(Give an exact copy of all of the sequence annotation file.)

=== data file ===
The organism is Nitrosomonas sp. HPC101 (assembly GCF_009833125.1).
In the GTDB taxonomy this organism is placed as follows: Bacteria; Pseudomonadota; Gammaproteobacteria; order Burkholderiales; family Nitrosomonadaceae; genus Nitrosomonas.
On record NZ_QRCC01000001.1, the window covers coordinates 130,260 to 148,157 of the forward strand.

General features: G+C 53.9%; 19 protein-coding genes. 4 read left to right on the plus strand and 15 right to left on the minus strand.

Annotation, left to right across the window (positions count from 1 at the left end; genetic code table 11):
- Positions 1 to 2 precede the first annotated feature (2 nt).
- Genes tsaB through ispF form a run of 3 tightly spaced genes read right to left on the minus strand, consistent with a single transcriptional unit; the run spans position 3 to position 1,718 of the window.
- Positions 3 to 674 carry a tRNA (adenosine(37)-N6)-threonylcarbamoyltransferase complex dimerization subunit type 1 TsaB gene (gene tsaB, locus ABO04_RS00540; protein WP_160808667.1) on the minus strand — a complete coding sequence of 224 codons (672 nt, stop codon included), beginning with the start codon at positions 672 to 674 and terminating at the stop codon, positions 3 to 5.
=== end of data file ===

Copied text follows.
The organism is Nitrosomonas sp. HPC101 (assembly GCF_009833125.1).
In the GTDB taxonomy this organism is placed as follows: Bacteria; Pseudomonadota; Gammaproteobacteria; order Burkholderiales; family Nitrosomonadaceae; genus Nitrosomonas.
On record NZ_QRCC01000001.1, the window covers coordinates 130,260 to 148,157 of the forward strand.

General features: G+C 53.9%; 19 protein-coding genes. 4 read left to right on the plus strand and 15 right to left on the minus strand.

Annotation, left to right across the window (positions count from 1 at the left end; genetic code table 11):
- Positions 1 to 2 precede the first annotated feature (2 nt).
- Genes tsaB through ispF form a run of 3 tightly spaced genes read right to left on the minus strand, consistent with a single transcriptional unit; the run spans position 3 to position 1,718 of the window.
- Positions 3 to 674 carry a tRNA (adenosine(37)-N6)-threonylcarbamoyltransferase complex dimerization subunit type 1 TsaB gene (gene tsaB, locus ABO04_RS00540; protein WP_160808667.1) on the minus strand — a complete coding sequence of 224 codons (672 nt, stop codon included), beginning with the start codon at positions 672 to 674 and terminating at the stop codon, positions 3 to 5.